This is where the three basic assumptions about the outcome of capitalistic competition come in – (1) increasing productivity, (2) accumulation of the means of production (and wealth) and (3) increasing misery of the workers.

Popper accepted (1) without dispute, did not accept (2) as inevitable due to the possibility of various forms of intervention and went on to examine (3) as the most important prophecy (given the salience of minimizing suffering in his own scheme of things).

Three different trends of thought may be distinguished in his attempts to establish this prophecy. They will be dealt with in the next four sections of this chapter under the headings: II: the theory of value; III: the effect of the surplus population upon wages; IV: the trade cycle; v: the effects of the falling rate of profit.

The theory of value

Since the marginal revolution this would appear to have little interest but Popper did a highly nuanced appraisal. One wonders how much Colin Simkin contributed, the young economics professor who Popper befriended in Christcurch and recruited to assist with discussion and checking the English

Popper concluded that Marx’s value theory does not suffice to explain exploitation, but it is not necessary for that purpose, so it is redundant in this context.

Surplus population

After eliminating Marx’s labour theory of value and his theory of surplus value, we can, of course, still retain his analysis of the pressure exerted by the surplus population upon the wages of the employed workers. It cannot be denied that, if there is a free labour market and a surplus population, i.e. widespread and chronic unemployment (and there can be no doubt that unemployment played its role in Marx’s time and ever since), then wages cannot rise above starvation wages; and under the same assumption, together with the doctrine of accumulation developed above, Marx, although not justified in proclaiming a law of increasing misery, was right in asserting that, in a world of high profits and increasing wealth, starvation wages and a life of misery might be the permanent lot of the workers.
According to Popper’s analysis, Marx’s analysis was defective because he did not envisage the kind of interventions that would enable the workers to combine and improve their conditions. He could not imagine that political interventions and a legal framework could be created to defeat the iron laws of economics.

The commentary could be left at this point but I would like to suggest (following Hutt and others) that the intervention of the unions did not improve the lot of workers across the board (which was happening anyway) but merely set in concrete differences between more and less favoured workers, with the more favoured workers obtaining their benefits at the expense of the other workers, not the “capitalists”.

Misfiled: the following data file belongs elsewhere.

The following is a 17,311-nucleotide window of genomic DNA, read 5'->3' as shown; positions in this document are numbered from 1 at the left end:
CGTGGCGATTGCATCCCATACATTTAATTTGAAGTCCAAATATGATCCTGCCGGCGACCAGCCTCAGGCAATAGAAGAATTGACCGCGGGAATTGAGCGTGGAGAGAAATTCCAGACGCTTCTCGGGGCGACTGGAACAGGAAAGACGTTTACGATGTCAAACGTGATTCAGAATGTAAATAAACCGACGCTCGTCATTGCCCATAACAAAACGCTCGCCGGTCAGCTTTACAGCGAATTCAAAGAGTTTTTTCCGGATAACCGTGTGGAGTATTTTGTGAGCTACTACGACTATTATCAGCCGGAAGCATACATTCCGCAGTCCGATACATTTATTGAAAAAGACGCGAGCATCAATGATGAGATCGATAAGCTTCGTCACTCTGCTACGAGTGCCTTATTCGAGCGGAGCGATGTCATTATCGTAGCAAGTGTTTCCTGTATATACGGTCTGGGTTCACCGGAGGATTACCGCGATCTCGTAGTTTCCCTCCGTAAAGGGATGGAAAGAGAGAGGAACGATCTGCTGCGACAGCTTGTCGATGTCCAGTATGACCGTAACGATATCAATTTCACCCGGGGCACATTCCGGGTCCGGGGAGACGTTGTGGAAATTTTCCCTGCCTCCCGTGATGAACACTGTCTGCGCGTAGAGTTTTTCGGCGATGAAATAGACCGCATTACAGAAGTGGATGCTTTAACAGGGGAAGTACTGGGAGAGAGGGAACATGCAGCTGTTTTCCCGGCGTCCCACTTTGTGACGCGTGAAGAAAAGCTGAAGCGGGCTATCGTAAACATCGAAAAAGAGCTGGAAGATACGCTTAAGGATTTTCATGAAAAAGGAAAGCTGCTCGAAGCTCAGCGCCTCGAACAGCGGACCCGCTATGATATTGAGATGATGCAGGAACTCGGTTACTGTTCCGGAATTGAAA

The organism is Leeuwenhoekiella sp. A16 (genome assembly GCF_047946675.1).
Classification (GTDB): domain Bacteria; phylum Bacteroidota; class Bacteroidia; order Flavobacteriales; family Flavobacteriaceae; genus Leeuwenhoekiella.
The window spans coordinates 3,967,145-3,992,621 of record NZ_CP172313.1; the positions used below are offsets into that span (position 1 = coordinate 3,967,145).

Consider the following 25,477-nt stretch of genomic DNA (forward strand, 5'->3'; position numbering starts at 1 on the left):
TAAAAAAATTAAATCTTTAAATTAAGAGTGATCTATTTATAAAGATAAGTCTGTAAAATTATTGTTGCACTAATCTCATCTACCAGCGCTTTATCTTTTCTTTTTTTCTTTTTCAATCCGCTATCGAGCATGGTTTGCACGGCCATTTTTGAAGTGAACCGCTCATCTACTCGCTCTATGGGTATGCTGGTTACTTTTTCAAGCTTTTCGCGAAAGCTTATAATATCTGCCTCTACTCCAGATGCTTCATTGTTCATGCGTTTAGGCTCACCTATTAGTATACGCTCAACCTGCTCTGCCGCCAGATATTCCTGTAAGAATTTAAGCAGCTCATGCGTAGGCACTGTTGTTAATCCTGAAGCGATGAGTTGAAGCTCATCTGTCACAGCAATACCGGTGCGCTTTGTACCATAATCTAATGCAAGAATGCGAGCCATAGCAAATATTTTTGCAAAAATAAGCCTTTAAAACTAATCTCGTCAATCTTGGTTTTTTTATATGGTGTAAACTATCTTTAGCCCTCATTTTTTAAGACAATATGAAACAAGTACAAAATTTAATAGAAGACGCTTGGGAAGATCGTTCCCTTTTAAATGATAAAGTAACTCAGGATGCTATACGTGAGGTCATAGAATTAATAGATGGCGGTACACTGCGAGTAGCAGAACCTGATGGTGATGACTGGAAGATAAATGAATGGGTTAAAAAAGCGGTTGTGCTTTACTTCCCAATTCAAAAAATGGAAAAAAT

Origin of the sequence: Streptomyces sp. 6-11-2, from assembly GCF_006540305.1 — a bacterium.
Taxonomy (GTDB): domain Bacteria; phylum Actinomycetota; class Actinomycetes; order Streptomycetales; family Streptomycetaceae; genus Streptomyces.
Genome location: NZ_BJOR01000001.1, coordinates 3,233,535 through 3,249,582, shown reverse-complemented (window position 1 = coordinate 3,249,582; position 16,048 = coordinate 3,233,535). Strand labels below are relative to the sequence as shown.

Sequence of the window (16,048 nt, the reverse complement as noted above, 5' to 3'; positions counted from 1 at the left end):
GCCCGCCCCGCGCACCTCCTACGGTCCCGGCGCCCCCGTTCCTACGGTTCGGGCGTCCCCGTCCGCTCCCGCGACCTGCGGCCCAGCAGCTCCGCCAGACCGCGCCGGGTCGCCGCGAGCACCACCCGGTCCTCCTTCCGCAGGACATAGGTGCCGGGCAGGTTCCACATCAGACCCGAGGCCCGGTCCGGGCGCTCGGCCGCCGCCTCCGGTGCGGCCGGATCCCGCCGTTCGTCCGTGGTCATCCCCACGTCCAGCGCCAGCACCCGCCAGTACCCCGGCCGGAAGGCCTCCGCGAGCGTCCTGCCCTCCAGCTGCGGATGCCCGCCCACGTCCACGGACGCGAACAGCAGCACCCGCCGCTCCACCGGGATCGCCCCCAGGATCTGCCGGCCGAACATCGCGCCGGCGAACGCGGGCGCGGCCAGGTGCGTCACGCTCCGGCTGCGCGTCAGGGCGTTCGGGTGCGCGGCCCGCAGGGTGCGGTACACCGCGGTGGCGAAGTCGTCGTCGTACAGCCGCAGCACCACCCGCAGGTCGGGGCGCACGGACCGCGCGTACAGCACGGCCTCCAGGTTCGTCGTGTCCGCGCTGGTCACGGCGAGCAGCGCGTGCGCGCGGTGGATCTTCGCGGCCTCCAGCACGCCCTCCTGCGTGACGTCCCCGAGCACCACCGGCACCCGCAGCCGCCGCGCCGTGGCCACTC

The trade cycle
The significance of Marx’s analysis rests very largely upon the fact that a surplus population actually existed at his time, and down to our own day (a fact which has hardly received a really satisfactory explanation yet, as I said before). So far, however, we have not yet discussed Marx’s argument in support of his contention that it is the mechanism of capitalist production itself that always produces the surplus population which it needs for keeping down the wages of the employed workers. But this theory is not only ingenious and interesting in itself; it contains at the same time Marx’s theory of the trade cycle and of general depressions, a theory which clearly bears upon the prophecy of the crash of the capitalist system because of the intolerable misery which it must produce.
Possibly the fundamental weakness of the Marxist analysis is the failure to consider the diversity of the economy and the capacity of new industries to spring up as soon as workers had any money to spend beyond the barest essentials of subsistence. It appears that Marx focused on factories and factory workers without any consideration of the additional spending money that buyers would have when they benefited from the cheaper factory-made goods (initially cotton and woolens but of course ever more products as the system developed). So there is supposed to be a reserve army of industrial workers but there is no attention to the development of other trades and industries to absorb the so-called reserve army.

Popper did not attempt detailed analysis of Marx’s theory of the trade cycle because he admitted that he did not know enough about the issues. On advice from Colin Simkin (at that stage something of a Keynesian and a great admirer of the Scandanavian countries) he mentioned the possibility of counter-cyclic intervention which of course Marx did not know about.

Popper noted that for Marx, the theory of increasing misery applied to the employed workers (that was the whole point of the analysis) and Popper made some interesting comments on subsequent developments, notably the way that employed workers actually improve their real incomes during times of depression.

Marx, as we have seen, believed that unemployment was fundamentally a gadget of the capitalist mechanism with the function of keeping wages low, and of making the exploitation of the employed workers easier; increasing misery always involved for him increasing misery of the employed workers too; and this is just the whole point of the plot. But even if we assume that this view was justified in his day, as a prophecy it has been definitely refuted by later experience. The standard of living of employed workers has risen everywhere since Marx’s day; and (as Parkes has emphasized in his criticism of Marx) the real wages of employed workers tend even to increase during a depression (they did so, for example, during the last great depression), owing to a more rapid fall in prices than in wages. This is a glaring refutation of Marx, especially since it proves that the main burden of unemployment insurance was borne not by the workers, but by the entrepreneurs, who therefore lost directly through unemployment, instead of profiting indirectly, as in Marx’s scheme.
Those last comments (along with those on productivity and imperfectly competitive markets) indicate that Popper may have been trembling on the brink of some fundamental criticisms of the Marxist and interventionist scheme but he did not have access to the books and the people who might have persuaded him to revise his analysis along “economic rationalist” lines.

The remainder of the chapter continues with “internal” criticism of the Marx’s economics, indicating that there were many potential developments that his analysis did not envisage, despite a measure of ingenuity in his conceptual apparatus.